In coaching a manager recently, we learned that her biggest challenge was holding two employees accountable for following department procedures and for communicating to other employees in a style that is respectful and collaborative. To put it simply, this manager needed these employees to do their job correctly and be great team players. When we asked this leader why she was hesitant to hold these two employees accountable, she responded with one word…FEAR!

Leadership fear

  • Fear that if they held the employees accountable, the employees would threaten to quit
  • Fear of the employees’ reactions to being held accountable (tears, aggressive response, etc.)
  • Fear that the employees would attempt to spread ill will and discontent among other employees on the team
  • Fear that if they did try to hold the employees accountable, it would make the situation worse. (Example: although the employees come to work late, do not follow policies and procedures, and are not team players, their measurable results “sales” are outstanding)
  • Fear that the employees would become angry or upset and stop talking to them
  • Fear that if they held the employees accountable, the employees would run to someone higher up in the organization who may side with them and not support you in holding the employees accountable

Here is the problem with the examples shared by this leader. When you don’t do what you should do to hold your direct reports accountable…and you don’t take the action out of fear, you are neither a leader nor a manager…you are a HOSTAGE! A hostage, by definition, is someone who is captured against their will. When managers don’t do what they know is the right thing to do, hold the employee accountable, and they don’t do it out of fear, they are being held captive.

To be a leader, you need to be respected. When an employee holds you hostage for one of the above reasons, although the employee does not come and tell you to your face, they do not respect you. A bigger problem is that everyone on your team sees that you do not hold the deviant employee accountable and the rest of the team also lacks respect for the manager.

Here are seven tips to release your hostage bonds and start down the path to re-claim your position of manager and relationship of leader.

Lean in

Employees who hold their managers hostage effectively do so because they know their manager is hesitant or lacks the confidence to talk to them about the issue. We are convinced that employees know what they are supposed to do to make the manager happy and, when they exhibit behaviors that undermine the success of the organization, team or manager, those behaviors need to be addressed in a timely manner.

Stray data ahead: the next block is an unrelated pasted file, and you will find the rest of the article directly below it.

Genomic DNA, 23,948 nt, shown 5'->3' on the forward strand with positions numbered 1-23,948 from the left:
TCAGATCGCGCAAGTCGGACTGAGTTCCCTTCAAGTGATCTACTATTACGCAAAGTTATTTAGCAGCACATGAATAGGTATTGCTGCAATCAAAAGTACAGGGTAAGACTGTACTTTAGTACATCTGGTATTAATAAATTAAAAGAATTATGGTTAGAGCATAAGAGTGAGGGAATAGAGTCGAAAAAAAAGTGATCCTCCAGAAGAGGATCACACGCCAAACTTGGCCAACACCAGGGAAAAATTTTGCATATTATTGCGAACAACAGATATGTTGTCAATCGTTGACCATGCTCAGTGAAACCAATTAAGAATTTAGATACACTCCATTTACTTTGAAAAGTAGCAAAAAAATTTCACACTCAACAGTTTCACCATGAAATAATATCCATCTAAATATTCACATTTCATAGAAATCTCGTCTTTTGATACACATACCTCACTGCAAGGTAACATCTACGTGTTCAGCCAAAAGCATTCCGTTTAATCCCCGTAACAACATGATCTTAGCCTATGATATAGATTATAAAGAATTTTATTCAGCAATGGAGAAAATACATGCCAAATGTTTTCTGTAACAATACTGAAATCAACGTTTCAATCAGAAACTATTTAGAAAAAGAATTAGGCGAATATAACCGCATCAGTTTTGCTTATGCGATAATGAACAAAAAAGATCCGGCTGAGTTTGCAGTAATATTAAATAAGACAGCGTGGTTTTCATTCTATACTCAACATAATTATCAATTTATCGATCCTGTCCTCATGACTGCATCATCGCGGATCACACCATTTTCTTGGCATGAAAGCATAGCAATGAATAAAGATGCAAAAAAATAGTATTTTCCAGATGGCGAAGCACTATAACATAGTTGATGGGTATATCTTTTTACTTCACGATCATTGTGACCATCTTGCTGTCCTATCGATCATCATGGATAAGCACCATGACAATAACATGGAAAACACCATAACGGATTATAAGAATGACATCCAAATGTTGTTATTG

Don’t manage by hope and hint

When an employee does something they are not supposed to do, tell them exactly what you need them to do differently and when you need them to do it to be a successful member of the team.

Clear your strategy with your boss and HR

Employees who hold their boss hostage are able to do it for a reason. They usually produce strong measurable results. These employees tend to be the best salespeople; the most productive workers. Most times, their customers love them. What you don’t want is for the employee to go around you, their manager, to your boss and have your boss side with the employee over fear of what the employee might do. When the employee says, “I am going to HR or your boss” and you have reviewed your strategy and both HR and your boss are on the same page, you can look the employee in the eye and say, “Going to HR and/or my boss is a great idea. Would you like me to help you get the meeting set up?” When you have that level of confidence, you are well on your way to reclaiming your title of leader.

Follow-up

During your meeting to discuss your employee’s accountability, set up the next meeting to review their progress. If you set up the next meeting for one week, make sure you put it on both your calendars and ensure the meeting happens.

Expect that your relationship with the employee may get worse

When you hold people accountable who resent the fact you are asking them to change their behaviors, many times the relationship gets worse before it improves. For example, prior to meeting with the employee, there was very little communication with me about the progress of their projects.  After I met with the employee about turning their projects in complete and on time, they stopped communicating with me altogether. Holding the employee accountable and working through their problems will make them feel better about their performance and the relationship improves.

Remember the truth

Employees who threaten to quit over being held accountable very seldom actually follow through on their threat. The reason that most employees don’t quit is because when they think about having to find a new job, they quickly remember that any new employer is not going to put up with their crap and they will have to change even more than correcting the problem you are discussing with them.

Have the guts to take big action!